*I was sent this book, The Eye Opener, for free so I could read it and create this review. Read my Disclosure for more details.*
Each story has a male protagonist who struggles with an internal issue. While these are short stories, they are well laid out and have a good amount of character development. There is a lot of introspective musings, and less actual active story, but it works for the themes Indrajit is exploring.
The first story, The Alignment, focuses on a man who is hiding financial troubles from his pregnant wife. Things quickly spiral out of control, financially and in their personal lives. Deception leads to heartbreak on many levels. You truly feel for these characters.
The Changing Turf is a story of a man from India arriving in New York City to pursue his doctorate. He quickly discovers life here is vastly different than back in India. A local soup kitchen enlists his help, but in a major turn of events he finds himself needing the food they serve by the middle of the story. Credit scores and suicide attempts feature in this short story. It wraps up with a satisfactory ending.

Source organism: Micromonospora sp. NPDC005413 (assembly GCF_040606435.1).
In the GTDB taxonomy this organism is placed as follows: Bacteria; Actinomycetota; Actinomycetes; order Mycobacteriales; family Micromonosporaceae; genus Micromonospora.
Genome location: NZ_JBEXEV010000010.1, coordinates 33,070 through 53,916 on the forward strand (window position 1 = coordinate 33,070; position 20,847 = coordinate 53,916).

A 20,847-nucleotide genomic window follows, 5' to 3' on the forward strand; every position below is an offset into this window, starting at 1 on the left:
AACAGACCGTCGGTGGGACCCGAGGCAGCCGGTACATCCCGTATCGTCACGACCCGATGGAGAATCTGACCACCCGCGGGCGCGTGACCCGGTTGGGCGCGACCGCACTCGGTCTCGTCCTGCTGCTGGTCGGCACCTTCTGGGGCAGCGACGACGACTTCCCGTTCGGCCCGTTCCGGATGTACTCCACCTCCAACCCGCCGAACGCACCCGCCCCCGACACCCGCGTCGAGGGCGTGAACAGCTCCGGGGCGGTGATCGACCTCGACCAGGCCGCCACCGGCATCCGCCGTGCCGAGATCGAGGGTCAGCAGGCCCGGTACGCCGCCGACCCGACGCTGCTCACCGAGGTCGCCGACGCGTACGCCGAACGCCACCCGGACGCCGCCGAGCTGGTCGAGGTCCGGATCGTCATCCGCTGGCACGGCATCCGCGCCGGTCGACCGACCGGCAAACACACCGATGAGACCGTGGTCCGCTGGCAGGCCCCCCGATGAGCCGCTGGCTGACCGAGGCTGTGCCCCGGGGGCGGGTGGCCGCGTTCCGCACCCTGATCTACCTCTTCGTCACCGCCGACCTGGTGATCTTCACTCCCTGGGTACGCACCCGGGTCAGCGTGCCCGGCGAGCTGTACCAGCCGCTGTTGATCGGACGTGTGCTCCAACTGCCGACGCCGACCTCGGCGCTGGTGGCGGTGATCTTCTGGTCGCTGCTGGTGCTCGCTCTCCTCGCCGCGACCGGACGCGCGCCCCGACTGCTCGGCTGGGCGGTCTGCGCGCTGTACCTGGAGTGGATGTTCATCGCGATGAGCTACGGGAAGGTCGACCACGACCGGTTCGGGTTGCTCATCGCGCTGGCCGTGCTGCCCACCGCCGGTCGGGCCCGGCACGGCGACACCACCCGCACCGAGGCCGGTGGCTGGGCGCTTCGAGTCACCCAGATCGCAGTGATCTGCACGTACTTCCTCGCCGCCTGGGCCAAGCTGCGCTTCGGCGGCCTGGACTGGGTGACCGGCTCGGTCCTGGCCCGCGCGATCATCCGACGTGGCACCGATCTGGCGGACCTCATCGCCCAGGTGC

The last story in the book is The Eye Opener. A young convict, recently released from prison, is struggling to get his life back on track. Convicted of a crime he did not do, and reeling from his brother’s death, Cedric feels lost in a society that refuses to help disadvantaged youths. His counselor suggests he enter a trade, so Cedric spends many pages thinking on what he would like to pursue. His internal thought process is often distracted by thoughts of his family, and how he can help his mother recover from the loss of her other son. This story has many facets, including a girl, and a crime, but Cedric’s main focus is always the betterment of himself.
I enjoyed this collection of stories. In fact, I carved out time to finish reading the book. The writing was easy to read, though I usually prefer more action and active language in my stories. There’s something about the introspection of interesting characters that pulled me along here. I genuinely wanted to know how their lives played out. I think that’s a skill worth of mention for a writer!
This is Indrajit Garai’s second collection of short stories. I reviewed his first collection as well. You can read it here.
Read more of my book reviews here. If you’re interested in having me review your book, visit my Book Review page. I’m always open to reading something new, though I’m becoming more picky with my books.